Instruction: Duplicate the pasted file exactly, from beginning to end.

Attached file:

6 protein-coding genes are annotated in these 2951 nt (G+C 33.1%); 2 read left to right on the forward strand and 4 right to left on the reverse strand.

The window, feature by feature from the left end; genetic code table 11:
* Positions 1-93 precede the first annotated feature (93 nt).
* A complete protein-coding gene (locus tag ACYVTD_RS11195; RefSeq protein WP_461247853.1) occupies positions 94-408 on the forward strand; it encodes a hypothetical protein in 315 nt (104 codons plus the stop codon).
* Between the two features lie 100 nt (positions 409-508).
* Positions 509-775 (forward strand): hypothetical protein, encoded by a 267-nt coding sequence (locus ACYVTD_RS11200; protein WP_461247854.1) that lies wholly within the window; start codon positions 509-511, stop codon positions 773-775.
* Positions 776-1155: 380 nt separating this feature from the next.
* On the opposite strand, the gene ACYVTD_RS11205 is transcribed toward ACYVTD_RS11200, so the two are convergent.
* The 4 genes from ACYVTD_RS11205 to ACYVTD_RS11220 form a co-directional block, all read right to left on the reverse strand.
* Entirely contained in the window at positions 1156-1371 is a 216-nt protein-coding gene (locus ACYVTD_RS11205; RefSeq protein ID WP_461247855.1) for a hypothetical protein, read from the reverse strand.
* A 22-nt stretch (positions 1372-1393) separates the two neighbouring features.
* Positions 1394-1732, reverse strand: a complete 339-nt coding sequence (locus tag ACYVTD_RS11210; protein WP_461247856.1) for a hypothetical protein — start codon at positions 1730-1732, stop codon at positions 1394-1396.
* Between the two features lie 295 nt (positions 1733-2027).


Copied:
6 protein-coding genes are annotated in these 2951 nt (G+C 33.1%); 2 read left to right on the forward strand and 4 right to left on the reverse strand.

The window, feature by feature from the left end; genetic code table 11:
* Positions 1-93 precede the first annotated feature (93 nt).
* A complete protein-coding gene (locus tag ACYVTD_RS11195; RefSeq protein WP_461247853.1) occupies positions 94-408 on the forward strand; it encodes a hypothetical protein in 315 nt (104 codons plus the stop codon).
* Between the two features lie 100 nt (positions 409-508).
* Positions 509-775 (forward strand): hypothetical protein, encoded by a 267-nt coding sequence (locus ACYVTD_RS11200; protein WP_461247854.1) that lies wholly within the window; start codon positions 509-511, stop codon positions 773-775.
* Positions 776-1155: 380 nt separating this feature from the next.
* On the opposite strand, the gene ACYVTD_RS11205 is transcribed toward ACYVTD_RS11200, so the two are convergent.
* The 4 genes from ACYVTD_RS11205 to ACYVTD_RS11220 form a co-directional block, all read right to left on the reverse strand.
* Entirely contained in the window at positions 1156-1371 is a 216-nt protein-coding gene (locus ACYVTD_RS11205; RefSeq protein ID WP_461247855.1) for a hypothetical protein, read from the reverse strand.
* A 22-nt stretch (positions 1372-1393) separates the two neighbouring features.
* Positions 1394-1732, reverse strand: a complete 339-nt coding sequence (locus tag ACYVTD_RS11210; protein WP_461247856.1) for a hypothetical protein — start codon at positions 1730-1732, stop codon at positions 1394-1396.
* Between the two features lie 295 nt (positions 1733-2027).